Roelofs : A little bit of both, to be totally honest. Early on, we knew we wanted achievements. Each room is scripted with all of its interactions. I had the rooms fully scripted about three quarters of the way through when we really knuckled down on the achievements and said, "We've got to add achievements, that'll be cool." So, I kind of retro fitted a few. At last check, we're at 45 achievements and who knows? Maybe we'll have a few more.
PCG : How big is the team working on the game?
Roelofs : We have three programmers, an artist from Russia who's contracted out, and Rich Douglas in Texas who does the sound design. We have three interns that are here in Charlottesville, so there's 8 to 10 of us.
PCG : A pretty small team. I'm going to guess that the original Shadowgate team was pretty small too.
Roelofs : It was, yeah, probably about 10 or 12 all told. It's almost a throw back in a lot of ways to doing it back in those late '80's where you had a handful of people and everybody's wearing so many different hats and just knuckling down and doing it.
PCG : You can probably target this game at the retro mindset people who remember the old Shadowgate game back in the day much so more so than you can trying to win people over and show them what an adventure game is like. Does that sound right?
Roelofs : I hear what you're saying and that's a reasonable line of thinking, but we really do feel that we can hit younger gamers again. When Shadowgate came out on the NES, there were no games like it. That was a new game and a lot people who were real young and had the NES all of a sudden discovered the game and said, "Hey this is pretty cool." So, we feel that we can reach out to the new gamer, the younger gamer now, that market and try to give them an alternative.
PCG : How are you specifically going to target the game to that new audience?
Roelofs : Well, the art style. We tried to go dark and visceral with the art style, trying to make it something that I think will appeal to both a young and older crowd. It's a very unique look and that's what I felt Shadowgate had on the Mac and the NES. I feel that we can reintroduce just the aspect of interacting with the world of Shadowgate because that's really what we're trying to build is more of a world and we're limited but we're just trying to have as much interaction as we can.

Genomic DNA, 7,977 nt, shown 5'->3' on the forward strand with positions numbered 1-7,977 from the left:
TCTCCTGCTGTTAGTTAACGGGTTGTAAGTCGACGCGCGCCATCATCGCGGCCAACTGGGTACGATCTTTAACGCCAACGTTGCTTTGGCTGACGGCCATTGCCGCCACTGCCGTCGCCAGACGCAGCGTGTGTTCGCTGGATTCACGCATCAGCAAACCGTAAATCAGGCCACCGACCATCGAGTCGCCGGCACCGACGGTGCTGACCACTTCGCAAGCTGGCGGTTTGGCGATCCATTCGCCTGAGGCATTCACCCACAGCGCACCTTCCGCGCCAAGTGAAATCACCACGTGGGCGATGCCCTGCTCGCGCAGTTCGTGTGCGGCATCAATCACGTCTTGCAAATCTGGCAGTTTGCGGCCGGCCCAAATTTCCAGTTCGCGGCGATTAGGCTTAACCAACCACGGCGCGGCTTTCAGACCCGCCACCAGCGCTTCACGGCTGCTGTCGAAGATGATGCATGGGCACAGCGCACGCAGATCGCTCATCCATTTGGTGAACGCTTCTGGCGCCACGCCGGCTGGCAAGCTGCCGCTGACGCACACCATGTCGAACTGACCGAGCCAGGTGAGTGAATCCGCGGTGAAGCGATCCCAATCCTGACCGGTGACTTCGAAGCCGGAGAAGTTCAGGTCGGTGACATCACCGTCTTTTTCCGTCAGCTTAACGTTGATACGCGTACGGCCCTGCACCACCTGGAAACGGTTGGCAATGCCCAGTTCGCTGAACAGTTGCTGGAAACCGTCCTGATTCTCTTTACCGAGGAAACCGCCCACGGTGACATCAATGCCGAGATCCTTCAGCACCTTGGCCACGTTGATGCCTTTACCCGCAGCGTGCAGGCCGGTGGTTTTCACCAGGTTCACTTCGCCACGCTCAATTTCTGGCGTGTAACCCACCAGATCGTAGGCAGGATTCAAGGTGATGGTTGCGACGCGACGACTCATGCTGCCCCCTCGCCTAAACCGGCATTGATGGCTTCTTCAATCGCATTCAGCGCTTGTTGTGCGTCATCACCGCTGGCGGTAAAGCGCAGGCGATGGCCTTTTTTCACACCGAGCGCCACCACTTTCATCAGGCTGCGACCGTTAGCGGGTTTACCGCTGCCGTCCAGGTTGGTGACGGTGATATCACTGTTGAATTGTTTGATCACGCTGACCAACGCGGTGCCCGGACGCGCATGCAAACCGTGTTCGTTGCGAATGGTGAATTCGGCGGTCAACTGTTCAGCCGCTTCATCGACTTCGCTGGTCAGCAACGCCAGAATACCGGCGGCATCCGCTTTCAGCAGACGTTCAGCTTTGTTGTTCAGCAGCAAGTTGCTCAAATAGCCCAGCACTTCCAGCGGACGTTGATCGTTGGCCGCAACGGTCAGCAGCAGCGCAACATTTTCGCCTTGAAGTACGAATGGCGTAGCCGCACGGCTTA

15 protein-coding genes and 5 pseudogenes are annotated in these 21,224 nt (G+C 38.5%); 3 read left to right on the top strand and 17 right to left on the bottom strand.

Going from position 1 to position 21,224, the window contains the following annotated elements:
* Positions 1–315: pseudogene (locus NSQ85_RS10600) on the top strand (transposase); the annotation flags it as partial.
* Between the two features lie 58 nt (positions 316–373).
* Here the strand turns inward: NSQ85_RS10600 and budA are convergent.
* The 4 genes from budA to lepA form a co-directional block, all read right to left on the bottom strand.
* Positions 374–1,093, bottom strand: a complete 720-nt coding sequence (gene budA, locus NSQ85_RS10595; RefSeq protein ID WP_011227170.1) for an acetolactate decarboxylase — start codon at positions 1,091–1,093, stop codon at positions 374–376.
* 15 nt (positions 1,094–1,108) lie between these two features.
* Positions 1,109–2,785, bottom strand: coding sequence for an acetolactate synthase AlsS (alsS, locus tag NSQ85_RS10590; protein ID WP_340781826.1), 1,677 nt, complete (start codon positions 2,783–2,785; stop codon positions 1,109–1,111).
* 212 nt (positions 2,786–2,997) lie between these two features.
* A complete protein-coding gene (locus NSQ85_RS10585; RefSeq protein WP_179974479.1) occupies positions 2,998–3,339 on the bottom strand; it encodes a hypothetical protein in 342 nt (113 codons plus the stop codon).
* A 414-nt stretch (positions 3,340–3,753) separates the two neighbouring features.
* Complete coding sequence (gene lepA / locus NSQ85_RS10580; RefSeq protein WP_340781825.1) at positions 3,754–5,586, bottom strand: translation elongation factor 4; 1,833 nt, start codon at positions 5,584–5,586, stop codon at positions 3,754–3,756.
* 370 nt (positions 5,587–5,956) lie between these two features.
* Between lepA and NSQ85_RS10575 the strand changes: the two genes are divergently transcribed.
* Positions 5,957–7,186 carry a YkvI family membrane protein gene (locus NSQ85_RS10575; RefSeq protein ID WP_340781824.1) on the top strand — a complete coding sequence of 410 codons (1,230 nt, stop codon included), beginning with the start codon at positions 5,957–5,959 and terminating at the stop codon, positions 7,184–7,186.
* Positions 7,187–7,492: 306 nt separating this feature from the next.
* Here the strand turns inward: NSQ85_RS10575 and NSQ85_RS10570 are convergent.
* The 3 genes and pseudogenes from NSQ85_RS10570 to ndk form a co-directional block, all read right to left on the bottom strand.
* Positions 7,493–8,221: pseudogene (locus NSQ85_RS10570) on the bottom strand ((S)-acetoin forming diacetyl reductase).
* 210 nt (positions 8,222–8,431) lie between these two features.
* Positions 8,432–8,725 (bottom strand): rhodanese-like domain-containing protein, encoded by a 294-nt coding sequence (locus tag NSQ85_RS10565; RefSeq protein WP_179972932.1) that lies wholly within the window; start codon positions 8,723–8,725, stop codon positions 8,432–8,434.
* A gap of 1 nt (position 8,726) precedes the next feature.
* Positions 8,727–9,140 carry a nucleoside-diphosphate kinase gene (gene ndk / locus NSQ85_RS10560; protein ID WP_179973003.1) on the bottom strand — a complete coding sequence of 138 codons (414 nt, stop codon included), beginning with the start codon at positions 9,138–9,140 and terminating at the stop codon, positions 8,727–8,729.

PCG : How are you limited?
Roelofs : We chose not to do 3D—for multiple reasons. People would look at that as potentially something that's limiting. I don't think it is, because I think the story driven single pane play style is unique in and of itself, because you can look at the screen and hunt around and do things on screen where the 3D thing, it's all motion and movement and you're just going all over the place. This is a little bit more of a thinking game on top of the adventure. That would be considered limiting, I think.
PCG : Will this Shadowgate be as difficult as the original? Or are you making it easier for the new audience?
Roelofs : It's both. We have three levels of difficulty. The hard level, the highest one, is going to be relentless. You've got to manage your torches, you've got to be careful what you do. We have a medium level which takes the hard level puzzles and it makes a little more forgiving—torches may last a little longer. Some puzzles may not have exactly all the steps that are in the hard one, or they may be slightly different, but still the same in an essence. Then for the easy level, we don't want to hold any body's hand, but it's going to be easier. We want you to enjoy your experience, but we also look forward to killing you in our game. That's another thing that we embrace in this game. If you want to do something stupid, go for it, see what happens.
PCG : I remember all the different stupid things I did in the original game and how I'd be totally punished for it.
Roelofs : Exactly. Like I said, there'll be difficulty levels so you're still going to punished, but maybe not as much.